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Recent observed surface air temperature changes over the Arctic region are the largest in the world. Winter (DJF) rates of warming exceed 4 degrees C. over portions of the Arctic land areas (shown left). We provide Arctic temperature trends and changes of other primary surface variables (e.g., sea level pressure, precipitation, sea ice cover) archived in this climate summary, portions of which are published each year in the Bulletin of the American Meteorological Society.
Sea ice extent averaged over the Northern Hemisphere has decreased correspondingly over the past 50 years (shown right). The largest change has been observed in the summer months with decreases exceeding 30%. Decreases observed in winter are more modest. We maintain this updated archive of sea ice concentrations and extents at the University of Illinois Department of Atmospheric Sciences.
Current sea ice and snow conditions (shown left) are available from the Cryosphere Today, in which we provide ice concentrations and snow depth for a variety of map projections. Timeseries of Northern Hemisphere and regional sea ice area and anomalies are also provided and updated daily.
Links to our additional recent observed climate related research:
|Evaluation of the ERA40 reanalyses for the Arctic|
|Submitted paper: Seasonality of observed and projected climate change|
|Submitted paper: Antarctic temperature analyses|
|Surface air temperature distribution skewness|
|Evaluation of climatic conditions favoring Alaskan forest fires|
|Antarctic temperature analyses|
Analysis of output from 15 global climate models for use in the IPCC Fourth Assessment Report (due in 2007) can be seen here. We evaluate the sensitivity of the Arctic climate to three different greenhouse gas scenarios. The archive shows that variations of temperature projections using different greenhouse gas scenarios are similar to the inter-model variability projected by the 15 different models. Projected changes (from late 20th-century climate state) of surface air temperature, sea level pressure, and precipitation for 3 20-year timeslices of the 21st-century are included.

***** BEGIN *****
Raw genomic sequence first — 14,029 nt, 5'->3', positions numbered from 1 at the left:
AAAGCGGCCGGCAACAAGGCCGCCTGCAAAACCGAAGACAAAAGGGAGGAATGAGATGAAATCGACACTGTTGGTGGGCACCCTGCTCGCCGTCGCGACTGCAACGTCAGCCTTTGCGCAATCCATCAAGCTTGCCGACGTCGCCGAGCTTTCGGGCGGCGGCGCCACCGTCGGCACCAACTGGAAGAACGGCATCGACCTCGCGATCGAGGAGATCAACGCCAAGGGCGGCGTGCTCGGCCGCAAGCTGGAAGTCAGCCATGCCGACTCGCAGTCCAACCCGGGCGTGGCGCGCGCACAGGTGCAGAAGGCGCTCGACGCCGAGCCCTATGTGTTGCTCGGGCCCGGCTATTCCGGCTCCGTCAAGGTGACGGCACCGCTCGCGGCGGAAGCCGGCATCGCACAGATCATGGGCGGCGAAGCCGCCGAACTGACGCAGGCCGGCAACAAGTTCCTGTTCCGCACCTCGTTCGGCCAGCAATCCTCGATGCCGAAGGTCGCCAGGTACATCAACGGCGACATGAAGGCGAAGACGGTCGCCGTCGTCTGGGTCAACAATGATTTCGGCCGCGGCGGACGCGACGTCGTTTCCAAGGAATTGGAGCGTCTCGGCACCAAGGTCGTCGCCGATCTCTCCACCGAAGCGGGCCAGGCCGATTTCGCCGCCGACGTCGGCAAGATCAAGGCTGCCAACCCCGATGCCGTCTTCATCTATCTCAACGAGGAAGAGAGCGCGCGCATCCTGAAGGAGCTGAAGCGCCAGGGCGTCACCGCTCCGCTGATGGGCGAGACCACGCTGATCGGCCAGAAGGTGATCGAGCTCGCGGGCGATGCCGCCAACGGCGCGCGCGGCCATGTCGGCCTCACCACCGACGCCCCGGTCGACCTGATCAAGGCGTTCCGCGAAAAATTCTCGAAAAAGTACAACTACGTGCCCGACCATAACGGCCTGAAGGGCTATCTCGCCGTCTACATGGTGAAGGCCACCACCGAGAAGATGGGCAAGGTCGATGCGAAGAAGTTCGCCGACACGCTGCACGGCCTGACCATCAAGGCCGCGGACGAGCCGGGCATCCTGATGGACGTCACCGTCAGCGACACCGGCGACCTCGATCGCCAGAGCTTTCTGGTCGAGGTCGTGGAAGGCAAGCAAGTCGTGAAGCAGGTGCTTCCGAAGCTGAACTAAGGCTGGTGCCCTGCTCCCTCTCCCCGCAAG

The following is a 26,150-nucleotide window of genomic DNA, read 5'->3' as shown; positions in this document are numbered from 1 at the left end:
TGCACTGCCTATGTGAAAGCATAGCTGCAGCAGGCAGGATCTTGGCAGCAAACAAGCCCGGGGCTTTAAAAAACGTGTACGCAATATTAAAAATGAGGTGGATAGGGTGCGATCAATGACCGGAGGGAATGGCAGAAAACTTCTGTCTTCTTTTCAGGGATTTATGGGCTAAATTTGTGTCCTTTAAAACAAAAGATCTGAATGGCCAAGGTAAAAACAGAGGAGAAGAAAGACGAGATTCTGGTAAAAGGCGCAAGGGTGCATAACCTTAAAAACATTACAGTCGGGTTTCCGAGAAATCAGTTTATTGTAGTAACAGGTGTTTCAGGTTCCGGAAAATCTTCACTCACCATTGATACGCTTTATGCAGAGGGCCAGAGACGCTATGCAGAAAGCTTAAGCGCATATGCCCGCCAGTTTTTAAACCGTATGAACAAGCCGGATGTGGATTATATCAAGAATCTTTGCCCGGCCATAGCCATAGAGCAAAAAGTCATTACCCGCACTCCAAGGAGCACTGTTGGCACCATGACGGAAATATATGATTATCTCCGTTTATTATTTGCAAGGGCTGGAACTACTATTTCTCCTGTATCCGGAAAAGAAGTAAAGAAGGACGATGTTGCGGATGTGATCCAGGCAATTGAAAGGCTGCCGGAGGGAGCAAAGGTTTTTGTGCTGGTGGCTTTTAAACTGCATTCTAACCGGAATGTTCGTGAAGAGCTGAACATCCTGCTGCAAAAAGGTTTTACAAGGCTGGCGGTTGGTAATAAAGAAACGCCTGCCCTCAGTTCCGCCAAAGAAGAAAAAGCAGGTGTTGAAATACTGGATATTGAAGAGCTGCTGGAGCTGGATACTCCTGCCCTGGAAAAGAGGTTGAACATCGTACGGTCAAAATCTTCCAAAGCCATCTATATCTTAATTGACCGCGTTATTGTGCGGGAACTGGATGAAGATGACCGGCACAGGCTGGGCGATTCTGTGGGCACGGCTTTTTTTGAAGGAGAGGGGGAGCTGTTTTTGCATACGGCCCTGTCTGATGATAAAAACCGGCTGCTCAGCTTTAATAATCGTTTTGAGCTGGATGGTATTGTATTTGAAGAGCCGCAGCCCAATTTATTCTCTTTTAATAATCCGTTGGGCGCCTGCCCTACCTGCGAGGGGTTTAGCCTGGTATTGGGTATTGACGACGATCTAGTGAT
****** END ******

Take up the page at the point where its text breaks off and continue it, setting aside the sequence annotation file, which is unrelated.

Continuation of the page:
At the bottom of this link, we evaluate the biases of simulated temperature, sea level pressure, and precipitation fields from the corresponding variables in the ERA40 reanalysis for the 1958-2000 period. The biases in surface air temperature over the Arctic can exceed 15 deg. C over climatalogical sea ice regions (see right) and the Arctic-region biases often exceed those found anywhere else on the globe.
Our work on the IPCC report is an extension to our recent work on the Arctic Climate Impact Assessment report and past work identifying a fingerprint of enhanced greenhouse warming in the Arctic (left).
The seasonality of recent observed changes (1948-2003: from the NCEP reanalyses) with changes projected by a composite of 5 GCMs for the next century, correlate well for surface air temperature (right) and sea level pressure. The seasonality correlations drop off substantially for precipitation, however. We have created plots of recent observed changes and projected changes, as well as the correlations of the annual cycle of changes between observations and projections here.
These images of Alaska link to a set of climate change scenarios for created specifically for Alaska. The climate change scenarios are downscaled from a set of global climate model projections to a high resolution domain for Alaska and for approximately three hundred specific population centers and locations of interest.
Finally, this link provides access to an online set of animations of observed and projected changes of surface air temperature, precipitation, and sea ice that we created for the PBS series Scientific American Frontiers: Episode "Hot Times in Alaska". Alan Alda hosts this interesting series.
Additional recent modelling related research includes:
|Graphics and animations of current Alaska ETA forecasts|
|Graphics and animations of current US ETA forecasts|
|Stand. devs. and sfc. air temp. threshold violation frequencies for two GCMs|